Commentary: Hurricanes and championships bond New Orleans and Houston

Commentary: Hurricanes and championships bond New Orleans and Houston
November 16
04:00 2017

By James B. Ewers Jr.

Hurricanes and championships bond New Orleans and Houston

If you live along a coastal city like I do [New Orleans], you know the weather is mild with no snowflakes around. Well, maybe once in a blue moon.

Cold weather seldom stays around long, so we sometimes watch television to gain a perspective on what cold weather really looks like. Wind chill is a term we only hear in January, maybe February.

However, along with the mild, balmy weather comes a season that we fear and it is appropriately called “hurricane season.” Hurricane season begins in June and usually ends in November. During this time, we are on the lookout for severe weather.

Hurricane Katrina hit the Gulf Coast on Aug. 29, 2005. Cities like New Orleans were devastated. Lives were lost, homes were destroyed and the city of New Orleans was left in peril.

The pictures shown on television about the effects of Katrina were real. Never in its history had New Orleans been breached so badly. Lake Pontchatrain waters filled the streets, levees overflowed and people were on rooftops begging for help. The Super Dome was a temporary shelter for hundreds of residents.

The hurricane filled the streets and avenues with grief and sorrow, but it did not break the spirits of its citizens. Slowly but surely, the city of New Orleans began to rebuild. Hope replaced hopelessness and despair turned into strength.

Nothing was going to stop New Orleans from regaining its place as a world-class city. People love to visit this city. Its culture, the food and its history beckon people from all over the world.

One of the ambassadors for this revitalization was the New Orleans Saints football team. Fans in Louisiana love their football team. Trying to get a ticket to a Saints game can be a tough task.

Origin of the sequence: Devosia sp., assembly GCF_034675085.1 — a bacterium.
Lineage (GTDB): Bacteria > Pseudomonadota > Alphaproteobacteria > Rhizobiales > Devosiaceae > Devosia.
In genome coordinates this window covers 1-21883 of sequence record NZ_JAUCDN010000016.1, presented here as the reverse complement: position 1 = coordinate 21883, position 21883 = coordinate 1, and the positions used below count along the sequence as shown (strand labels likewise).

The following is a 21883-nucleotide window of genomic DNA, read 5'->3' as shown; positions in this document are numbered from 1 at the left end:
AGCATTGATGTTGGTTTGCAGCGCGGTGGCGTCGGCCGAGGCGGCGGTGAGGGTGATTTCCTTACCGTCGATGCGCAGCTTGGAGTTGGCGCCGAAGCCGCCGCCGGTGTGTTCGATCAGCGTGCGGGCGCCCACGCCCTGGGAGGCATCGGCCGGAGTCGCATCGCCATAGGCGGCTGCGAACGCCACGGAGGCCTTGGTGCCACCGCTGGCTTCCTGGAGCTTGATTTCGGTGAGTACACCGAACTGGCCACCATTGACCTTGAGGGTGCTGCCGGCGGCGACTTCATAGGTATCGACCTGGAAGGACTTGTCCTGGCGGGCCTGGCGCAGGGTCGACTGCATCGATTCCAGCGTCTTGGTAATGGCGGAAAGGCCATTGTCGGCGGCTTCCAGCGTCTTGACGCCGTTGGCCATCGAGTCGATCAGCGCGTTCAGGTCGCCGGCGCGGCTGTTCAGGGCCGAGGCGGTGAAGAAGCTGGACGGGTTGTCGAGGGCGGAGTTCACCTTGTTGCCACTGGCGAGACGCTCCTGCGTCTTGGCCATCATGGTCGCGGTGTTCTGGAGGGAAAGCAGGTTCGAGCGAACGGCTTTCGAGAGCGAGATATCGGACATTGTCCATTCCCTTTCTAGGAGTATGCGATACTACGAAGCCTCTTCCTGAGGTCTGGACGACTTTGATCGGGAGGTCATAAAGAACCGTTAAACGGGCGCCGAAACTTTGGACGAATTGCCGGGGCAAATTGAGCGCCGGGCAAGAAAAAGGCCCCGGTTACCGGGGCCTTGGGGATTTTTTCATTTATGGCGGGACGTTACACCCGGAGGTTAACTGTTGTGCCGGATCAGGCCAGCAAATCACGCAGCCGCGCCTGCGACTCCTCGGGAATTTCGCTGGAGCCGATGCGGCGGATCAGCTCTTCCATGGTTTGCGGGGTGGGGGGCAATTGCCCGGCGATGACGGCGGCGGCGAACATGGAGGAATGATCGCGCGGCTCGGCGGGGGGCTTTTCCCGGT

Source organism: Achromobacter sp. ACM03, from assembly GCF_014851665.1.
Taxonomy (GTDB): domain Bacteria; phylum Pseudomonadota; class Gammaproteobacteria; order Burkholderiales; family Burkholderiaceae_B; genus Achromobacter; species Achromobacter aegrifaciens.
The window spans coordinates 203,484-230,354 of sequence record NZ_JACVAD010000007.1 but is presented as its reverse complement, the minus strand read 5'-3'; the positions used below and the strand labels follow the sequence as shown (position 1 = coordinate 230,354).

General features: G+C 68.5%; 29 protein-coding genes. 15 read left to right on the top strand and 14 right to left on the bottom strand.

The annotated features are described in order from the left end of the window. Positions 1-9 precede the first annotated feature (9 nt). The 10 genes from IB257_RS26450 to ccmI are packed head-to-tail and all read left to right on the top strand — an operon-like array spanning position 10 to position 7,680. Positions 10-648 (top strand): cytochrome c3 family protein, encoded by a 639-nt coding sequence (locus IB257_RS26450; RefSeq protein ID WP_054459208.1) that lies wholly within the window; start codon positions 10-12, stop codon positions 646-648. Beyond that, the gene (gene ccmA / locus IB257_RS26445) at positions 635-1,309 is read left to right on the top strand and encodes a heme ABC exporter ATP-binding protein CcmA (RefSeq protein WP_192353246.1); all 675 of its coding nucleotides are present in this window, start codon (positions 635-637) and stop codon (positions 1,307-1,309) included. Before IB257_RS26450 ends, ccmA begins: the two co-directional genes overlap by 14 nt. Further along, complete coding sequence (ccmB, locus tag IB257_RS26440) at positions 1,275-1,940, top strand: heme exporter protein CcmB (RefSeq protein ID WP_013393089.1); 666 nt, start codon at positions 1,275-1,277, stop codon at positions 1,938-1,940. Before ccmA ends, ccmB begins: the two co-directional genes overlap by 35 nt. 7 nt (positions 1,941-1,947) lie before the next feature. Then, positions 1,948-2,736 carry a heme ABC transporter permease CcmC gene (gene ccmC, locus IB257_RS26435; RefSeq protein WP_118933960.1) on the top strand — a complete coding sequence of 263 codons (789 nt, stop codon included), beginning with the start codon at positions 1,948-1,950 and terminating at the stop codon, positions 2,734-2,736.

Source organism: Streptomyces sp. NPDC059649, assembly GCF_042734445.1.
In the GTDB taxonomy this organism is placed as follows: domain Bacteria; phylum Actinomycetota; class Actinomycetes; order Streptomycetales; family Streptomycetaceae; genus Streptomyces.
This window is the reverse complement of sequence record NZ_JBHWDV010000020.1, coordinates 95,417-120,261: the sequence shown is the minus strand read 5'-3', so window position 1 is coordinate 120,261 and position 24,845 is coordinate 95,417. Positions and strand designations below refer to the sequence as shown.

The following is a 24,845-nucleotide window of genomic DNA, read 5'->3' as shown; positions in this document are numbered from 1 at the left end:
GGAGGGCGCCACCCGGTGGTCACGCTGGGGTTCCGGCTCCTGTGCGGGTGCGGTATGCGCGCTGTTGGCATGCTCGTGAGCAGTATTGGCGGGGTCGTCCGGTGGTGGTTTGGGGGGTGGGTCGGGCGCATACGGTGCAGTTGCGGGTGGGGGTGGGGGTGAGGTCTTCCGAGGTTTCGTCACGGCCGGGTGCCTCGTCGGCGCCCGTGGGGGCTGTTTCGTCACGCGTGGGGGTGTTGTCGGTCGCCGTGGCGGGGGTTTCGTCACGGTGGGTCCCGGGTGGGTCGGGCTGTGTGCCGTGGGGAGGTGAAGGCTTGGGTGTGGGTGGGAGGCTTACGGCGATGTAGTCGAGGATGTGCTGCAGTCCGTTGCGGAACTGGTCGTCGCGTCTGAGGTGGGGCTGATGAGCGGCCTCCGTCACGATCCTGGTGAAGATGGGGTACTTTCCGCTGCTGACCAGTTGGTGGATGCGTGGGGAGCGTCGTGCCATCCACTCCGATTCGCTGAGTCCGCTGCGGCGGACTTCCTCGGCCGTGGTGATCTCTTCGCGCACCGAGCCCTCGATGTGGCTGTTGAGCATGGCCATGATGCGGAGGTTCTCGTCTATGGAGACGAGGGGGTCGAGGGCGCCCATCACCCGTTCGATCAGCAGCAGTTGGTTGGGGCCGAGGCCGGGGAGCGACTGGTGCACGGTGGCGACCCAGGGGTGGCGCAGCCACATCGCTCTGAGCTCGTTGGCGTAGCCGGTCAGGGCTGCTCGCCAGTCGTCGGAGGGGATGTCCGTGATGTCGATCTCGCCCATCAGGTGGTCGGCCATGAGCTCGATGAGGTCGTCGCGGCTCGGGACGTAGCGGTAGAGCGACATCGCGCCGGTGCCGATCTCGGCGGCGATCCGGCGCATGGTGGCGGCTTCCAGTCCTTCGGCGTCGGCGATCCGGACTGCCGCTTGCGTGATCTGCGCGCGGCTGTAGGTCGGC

The Saints’ season in 2009 was special. The excitement grew as the Saints went on a winning streak and won the Super Bowl played early in 2010.

Who would have imagined that a team whose city was almost destroyed would win a Super Bowl? Do you believe in miracles? I do, along with the citizens of New Orleans and its football team.

The city of Houston is also near water as the Gulf of Mexico is not far away. Hurricane Harvey hit the city of Houston Texas and nearby areas like Galveston on Aug. 25, 2017. It had 130 mph winds. It was classified as a Category 4 storm and was the most intense storm in the Gulf of Mexico since Hurricane Rita in 2005. Loss of life, families displaced and horrific conditions characterized the Houston area.

The Red Cross and first responders were on the scene from the very beginning. JJ Watt, a football player for the Houston Texans, has garnered millions of dollars for the city through his acts of courage and conviction.

In the meantime, the Houston Astros baseball team was attempting to play their games. While shell-shocked as they were, they played winning baseball. Their last game of heroics against the New York Yankees earned them a trip to the World Series. Their opponent was the Los Angeles Dodgers.

The Houston Astros had never won a World Series. So, if you looked at the two franchises and what the Astros and their city were enduring, you would probably pick the Dodgers to win.

As Lee Corso of ESPN always says, not so fast my friends. The Astros won a decisive seventh game and won the 2017 World Series. The Astros, formerly known as the Houston Colt 45s, entered the league as an expansion team in 1962.

So, we have two championship teams roughly five hours apart from one another tied together by hurricanes. While each hurricane had a different name and the sports were different, the exhilaration and pride are the same. When you look at what each city has had to overcome and is still overcoming, you realize a Higher Power was at work in each case. Both cities fell but got back up again. They refused to lose, despite the odds.

Rudy Tomjanovich, former coach of the Houston Rockets, said it best when he said, “Don’t underestimate the heart of a champion.” Both cities and their teams exemplified this statement.

Congratulations to the cities of New Orleans and Houston for their resiliency and for their championship teams.

James B. Ewers  Jr. Ed.D. is a former tennis champion at Atkins High School in Winston-Salem and played college tennis at Johnson C. Smith University. He is a retired college administrator.  He can be reached at

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Tevin Stinson

Tevin Stinson

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